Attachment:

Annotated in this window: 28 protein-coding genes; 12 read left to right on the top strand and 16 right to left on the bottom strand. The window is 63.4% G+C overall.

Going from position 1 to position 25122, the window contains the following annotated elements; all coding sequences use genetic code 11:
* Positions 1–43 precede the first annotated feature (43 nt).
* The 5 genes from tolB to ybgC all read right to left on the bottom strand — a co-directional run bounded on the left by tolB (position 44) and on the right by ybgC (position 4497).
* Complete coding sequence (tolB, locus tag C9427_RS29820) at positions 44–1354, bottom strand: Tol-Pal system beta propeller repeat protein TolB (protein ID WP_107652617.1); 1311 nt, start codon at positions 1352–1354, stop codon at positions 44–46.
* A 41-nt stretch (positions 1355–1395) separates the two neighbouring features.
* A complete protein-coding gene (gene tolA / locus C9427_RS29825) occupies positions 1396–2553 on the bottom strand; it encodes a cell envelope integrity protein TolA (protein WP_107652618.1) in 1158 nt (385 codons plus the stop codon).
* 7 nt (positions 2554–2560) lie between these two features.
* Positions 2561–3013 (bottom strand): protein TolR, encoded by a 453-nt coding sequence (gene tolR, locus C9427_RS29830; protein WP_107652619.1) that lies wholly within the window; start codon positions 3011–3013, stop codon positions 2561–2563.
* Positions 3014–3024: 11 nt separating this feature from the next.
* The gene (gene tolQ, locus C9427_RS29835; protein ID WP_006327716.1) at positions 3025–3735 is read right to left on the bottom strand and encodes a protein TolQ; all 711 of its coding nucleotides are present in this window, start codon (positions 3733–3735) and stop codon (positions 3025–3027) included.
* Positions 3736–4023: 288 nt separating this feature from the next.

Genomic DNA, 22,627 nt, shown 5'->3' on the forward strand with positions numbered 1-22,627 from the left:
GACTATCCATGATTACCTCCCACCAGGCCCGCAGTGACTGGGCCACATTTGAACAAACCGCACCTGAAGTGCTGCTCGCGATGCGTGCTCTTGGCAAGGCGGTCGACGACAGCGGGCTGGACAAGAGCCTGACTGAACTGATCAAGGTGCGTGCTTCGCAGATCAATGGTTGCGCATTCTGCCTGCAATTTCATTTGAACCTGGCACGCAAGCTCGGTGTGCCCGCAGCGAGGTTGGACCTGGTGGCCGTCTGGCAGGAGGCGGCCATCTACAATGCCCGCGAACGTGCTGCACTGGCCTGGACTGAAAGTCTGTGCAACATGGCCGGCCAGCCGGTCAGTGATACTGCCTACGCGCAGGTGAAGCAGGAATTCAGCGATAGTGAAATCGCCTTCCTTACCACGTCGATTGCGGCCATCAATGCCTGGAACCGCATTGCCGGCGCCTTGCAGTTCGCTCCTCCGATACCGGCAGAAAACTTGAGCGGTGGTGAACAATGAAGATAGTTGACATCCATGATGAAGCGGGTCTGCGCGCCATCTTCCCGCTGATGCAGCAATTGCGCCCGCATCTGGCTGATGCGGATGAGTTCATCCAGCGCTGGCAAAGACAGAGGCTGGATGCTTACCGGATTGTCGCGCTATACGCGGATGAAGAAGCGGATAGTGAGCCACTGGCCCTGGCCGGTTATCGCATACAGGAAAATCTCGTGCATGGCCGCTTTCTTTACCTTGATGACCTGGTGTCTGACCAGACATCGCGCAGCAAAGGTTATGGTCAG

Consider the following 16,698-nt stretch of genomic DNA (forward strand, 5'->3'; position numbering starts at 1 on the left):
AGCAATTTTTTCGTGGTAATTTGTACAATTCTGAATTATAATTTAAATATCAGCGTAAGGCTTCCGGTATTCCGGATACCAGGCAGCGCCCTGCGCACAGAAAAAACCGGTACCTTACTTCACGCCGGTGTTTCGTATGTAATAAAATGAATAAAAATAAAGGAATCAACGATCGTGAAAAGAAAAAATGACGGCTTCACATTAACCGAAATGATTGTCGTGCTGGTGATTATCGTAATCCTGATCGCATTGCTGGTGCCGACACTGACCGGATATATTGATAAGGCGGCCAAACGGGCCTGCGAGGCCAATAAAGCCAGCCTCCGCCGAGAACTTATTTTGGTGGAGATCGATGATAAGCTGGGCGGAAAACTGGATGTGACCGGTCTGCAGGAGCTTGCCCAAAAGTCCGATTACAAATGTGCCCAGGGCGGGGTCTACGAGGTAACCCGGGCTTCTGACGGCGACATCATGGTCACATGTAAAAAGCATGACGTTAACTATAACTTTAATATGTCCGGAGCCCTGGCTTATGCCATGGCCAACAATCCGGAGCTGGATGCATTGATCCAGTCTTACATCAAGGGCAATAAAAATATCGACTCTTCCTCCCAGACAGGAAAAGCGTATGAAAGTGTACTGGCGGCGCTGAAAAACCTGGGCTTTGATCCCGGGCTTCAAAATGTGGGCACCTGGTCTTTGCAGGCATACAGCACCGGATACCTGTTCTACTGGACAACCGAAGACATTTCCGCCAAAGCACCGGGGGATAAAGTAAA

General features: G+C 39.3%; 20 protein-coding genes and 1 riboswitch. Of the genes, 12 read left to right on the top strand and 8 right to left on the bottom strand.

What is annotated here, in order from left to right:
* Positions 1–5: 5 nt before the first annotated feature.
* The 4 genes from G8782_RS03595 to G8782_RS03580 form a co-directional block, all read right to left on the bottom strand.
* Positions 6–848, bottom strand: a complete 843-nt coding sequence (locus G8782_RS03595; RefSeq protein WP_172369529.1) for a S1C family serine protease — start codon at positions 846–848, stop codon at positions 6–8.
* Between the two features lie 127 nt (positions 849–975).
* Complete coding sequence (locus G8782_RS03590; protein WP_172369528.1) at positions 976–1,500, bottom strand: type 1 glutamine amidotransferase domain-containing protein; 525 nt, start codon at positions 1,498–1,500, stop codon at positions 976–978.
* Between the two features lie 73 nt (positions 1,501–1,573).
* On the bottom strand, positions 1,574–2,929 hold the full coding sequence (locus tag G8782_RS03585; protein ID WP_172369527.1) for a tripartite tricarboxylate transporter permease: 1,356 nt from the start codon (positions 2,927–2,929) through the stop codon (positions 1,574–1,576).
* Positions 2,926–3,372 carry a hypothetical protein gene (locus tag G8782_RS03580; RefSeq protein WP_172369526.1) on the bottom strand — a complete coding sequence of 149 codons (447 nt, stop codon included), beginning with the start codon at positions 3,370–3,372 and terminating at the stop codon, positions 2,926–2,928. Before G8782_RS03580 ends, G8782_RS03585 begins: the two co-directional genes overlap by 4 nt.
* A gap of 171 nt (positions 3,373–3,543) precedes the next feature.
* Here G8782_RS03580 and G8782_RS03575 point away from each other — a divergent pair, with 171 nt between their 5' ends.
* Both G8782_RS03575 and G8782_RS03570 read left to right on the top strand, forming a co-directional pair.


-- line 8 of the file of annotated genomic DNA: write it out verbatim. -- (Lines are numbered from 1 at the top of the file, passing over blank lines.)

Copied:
* 7 nt (positions 2554–2560) lie between these two features.